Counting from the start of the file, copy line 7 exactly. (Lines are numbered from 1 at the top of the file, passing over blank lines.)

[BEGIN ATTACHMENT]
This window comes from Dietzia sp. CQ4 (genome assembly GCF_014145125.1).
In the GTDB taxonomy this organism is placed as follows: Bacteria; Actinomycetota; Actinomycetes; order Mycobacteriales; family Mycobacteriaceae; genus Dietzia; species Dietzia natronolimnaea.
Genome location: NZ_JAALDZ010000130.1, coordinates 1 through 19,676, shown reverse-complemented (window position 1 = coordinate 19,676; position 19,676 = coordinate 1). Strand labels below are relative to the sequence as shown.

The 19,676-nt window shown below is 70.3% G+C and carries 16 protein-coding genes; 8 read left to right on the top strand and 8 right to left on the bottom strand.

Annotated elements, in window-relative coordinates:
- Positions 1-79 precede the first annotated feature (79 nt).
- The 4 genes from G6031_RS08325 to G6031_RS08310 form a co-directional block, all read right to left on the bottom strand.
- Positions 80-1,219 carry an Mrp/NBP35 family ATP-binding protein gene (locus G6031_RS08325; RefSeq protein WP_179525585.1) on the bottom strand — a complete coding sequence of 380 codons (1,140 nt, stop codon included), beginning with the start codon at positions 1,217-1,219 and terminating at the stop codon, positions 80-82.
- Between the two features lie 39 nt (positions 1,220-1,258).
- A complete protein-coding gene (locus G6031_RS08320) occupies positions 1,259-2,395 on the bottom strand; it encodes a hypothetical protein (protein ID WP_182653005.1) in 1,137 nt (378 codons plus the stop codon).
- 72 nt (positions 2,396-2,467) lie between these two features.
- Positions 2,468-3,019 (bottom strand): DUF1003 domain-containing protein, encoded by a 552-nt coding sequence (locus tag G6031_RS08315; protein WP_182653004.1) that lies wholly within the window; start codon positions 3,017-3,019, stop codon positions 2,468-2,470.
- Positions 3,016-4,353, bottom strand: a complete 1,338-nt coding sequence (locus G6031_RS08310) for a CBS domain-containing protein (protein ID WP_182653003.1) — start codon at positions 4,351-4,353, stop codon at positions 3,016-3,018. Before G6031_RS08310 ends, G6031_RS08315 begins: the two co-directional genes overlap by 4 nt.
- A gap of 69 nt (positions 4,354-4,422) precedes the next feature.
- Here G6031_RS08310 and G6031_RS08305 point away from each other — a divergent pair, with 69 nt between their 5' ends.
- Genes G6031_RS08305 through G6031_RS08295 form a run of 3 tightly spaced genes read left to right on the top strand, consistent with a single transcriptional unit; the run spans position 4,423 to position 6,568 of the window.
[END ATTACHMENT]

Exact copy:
- The 4 genes from G6031_RS08325 to G6031_RS08310 form a co-directional block, all read right to left on the bottom strand.